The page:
Lupine the dog sometimes tucks herself into the bed inside her kennel at the shelter. When that doesn't suit her mood, she carries her blanket around, searching for the perfect spot for a nap. Then she snores like a locomotive.
"Other days she will climb in a chair like a person, and stare at you like an overly stressful performance evaluation until you give her a treat," Michael Morefield, spokesperson for the Arizona Animal Welfare League & SPCA, tells The Dodo. "Every day is an adventure with Lupine."
Lupine has been at the shelter since late August. Her previous owners explained they were giving her up, Morefield says, "because she was 'too big.'"
The dog is about 70 pounds, and shelter staff and volunteers think she's just perfect. So they spoil her rotten as best as they can.
Until recently, Lupine seemed to be doing well — always cheerful, silly and outgoing.
But, she still wasn't adopted. Sadly not an unusual situation for dogs who look like Lupine — big, with blocky heads — who often have a rough time because of untrue negative stereotypes, because rentals that accept Lupine-like dogs are hard to come by, even because of laws that may restrict ownership of dogs based on their appearance.
And as the weeks went on, Lupine seemed to be growing "more somber," as Morefield puts it. "That was concerning to us."
To try and cheer her up, Lupine has been hanging out in staffers' offices for a change of scene.
She's also gotten to go visit local TV stations, pet food drives and all kinds of fun places.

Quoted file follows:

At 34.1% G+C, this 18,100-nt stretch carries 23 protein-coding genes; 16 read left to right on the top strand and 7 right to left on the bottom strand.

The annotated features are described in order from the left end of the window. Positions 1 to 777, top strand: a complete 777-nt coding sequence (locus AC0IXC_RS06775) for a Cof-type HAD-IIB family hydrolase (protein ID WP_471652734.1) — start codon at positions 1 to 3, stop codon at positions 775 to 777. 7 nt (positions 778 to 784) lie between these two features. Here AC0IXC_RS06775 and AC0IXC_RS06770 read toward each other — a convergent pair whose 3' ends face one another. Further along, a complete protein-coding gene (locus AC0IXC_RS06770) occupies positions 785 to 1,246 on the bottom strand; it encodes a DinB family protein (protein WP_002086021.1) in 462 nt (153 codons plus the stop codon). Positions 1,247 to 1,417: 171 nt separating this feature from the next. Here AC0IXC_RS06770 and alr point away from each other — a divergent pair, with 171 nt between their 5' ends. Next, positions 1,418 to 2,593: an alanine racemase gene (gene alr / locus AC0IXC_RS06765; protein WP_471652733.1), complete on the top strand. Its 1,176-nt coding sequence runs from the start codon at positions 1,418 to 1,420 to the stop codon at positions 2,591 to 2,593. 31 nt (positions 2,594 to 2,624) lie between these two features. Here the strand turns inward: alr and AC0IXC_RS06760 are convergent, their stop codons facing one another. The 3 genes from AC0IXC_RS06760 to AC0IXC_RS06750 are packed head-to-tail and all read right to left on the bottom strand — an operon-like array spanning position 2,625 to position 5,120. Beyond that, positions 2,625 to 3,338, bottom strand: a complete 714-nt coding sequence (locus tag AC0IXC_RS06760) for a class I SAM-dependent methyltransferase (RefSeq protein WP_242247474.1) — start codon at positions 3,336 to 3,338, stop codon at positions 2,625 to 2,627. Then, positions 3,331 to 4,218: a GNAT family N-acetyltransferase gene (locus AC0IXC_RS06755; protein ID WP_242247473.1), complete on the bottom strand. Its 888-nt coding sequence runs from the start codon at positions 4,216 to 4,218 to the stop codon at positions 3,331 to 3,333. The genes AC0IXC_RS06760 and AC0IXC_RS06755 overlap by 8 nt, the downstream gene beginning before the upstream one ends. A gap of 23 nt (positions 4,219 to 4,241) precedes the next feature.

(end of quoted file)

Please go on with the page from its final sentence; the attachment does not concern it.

In each, Lupine's proved herself to be charming, goofy, adorable and irresistible — with kids and adults, other animals and even the occasional inanimate object.
So of course folks at the shelter have grown even more in love with Lupine.
Plus seeing how good Lupine is, in every possible environment, the shelter staff have a new idea for this irresistible dog: They think she'd make an ideal dog model citizen or "ambassador."
She's being evaluated for the seemingly tailor-made gig now. Her job will be to go out to schools and community events — out into the world — and show that big dogs, and shelter dogs and dogs with big square heads, are wonderful.
So hopefully, in turn, the next Lupine will have an easier time getting adopted.
Best of all, in this new position, Lupine will live with the shelter's education director.
"She will have constant enrichment, dog friends and a support network of people to help her be successful," says Morefield.
You can help the shelter save more dogs here.